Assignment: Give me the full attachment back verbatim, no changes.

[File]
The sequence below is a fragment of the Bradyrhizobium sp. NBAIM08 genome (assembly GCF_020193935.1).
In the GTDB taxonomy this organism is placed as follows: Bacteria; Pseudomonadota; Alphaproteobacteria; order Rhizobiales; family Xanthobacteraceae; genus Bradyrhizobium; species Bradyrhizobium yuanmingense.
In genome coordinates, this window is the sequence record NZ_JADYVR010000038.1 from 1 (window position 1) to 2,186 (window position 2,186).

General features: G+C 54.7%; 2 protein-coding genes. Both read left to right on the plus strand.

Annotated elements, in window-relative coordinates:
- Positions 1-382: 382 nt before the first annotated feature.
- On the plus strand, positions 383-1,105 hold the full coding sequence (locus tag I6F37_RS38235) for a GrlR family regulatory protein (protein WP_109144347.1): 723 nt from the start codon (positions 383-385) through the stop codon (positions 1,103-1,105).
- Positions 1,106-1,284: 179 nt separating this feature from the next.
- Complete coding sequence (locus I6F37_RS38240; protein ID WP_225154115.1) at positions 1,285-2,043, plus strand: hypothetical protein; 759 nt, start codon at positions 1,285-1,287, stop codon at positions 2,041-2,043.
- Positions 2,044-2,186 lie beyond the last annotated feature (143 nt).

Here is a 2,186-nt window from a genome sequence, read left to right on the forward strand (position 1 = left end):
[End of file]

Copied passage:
The sequence below is a fragment of the Bradyrhizobium sp. NBAIM08 genome (assembly GCF_020193935.1).
In the GTDB taxonomy this organism is placed as follows: Bacteria; Pseudomonadota; Alphaproteobacteria; order Rhizobiales; family Xanthobacteraceae; genus Bradyrhizobium; species Bradyrhizobium yuanmingense.
In genome coordinates, this window is the sequence record NZ_JADYVR010000038.1 from 1 (window position 1) to 2,186 (window position 2,186).

General features: G+C 54.7%; 2 protein-coding genes. Both read left to right on the plus strand.

Annotated elements, in window-relative coordinates:
- Positions 1-382: 382 nt before the first annotated feature.
- On the plus strand, positions 383-1,105 hold the full coding sequence (locus tag I6F37_RS38235) for a GrlR family regulatory protein (protein WP_109144347.1): 723 nt from the start codon (positions 383-385) through the stop codon (positions 1,103-1,105).
- Positions 1,106-1,284: 179 nt separating this feature from the next.
- Complete coding sequence (locus I6F37_RS38240; protein ID WP_225154115.1) at positions 1,285-2,043, plus strand: hypothetical protein; 759 nt, start codon at positions 1,285-1,287, stop codon at positions 2,041-2,043.
- Positions 2,044-2,186 lie beyond the last annotated feature (143 nt).

Here is a 2,186-nt window from a genome sequence, read left to right on the forward strand (position 1 = left end):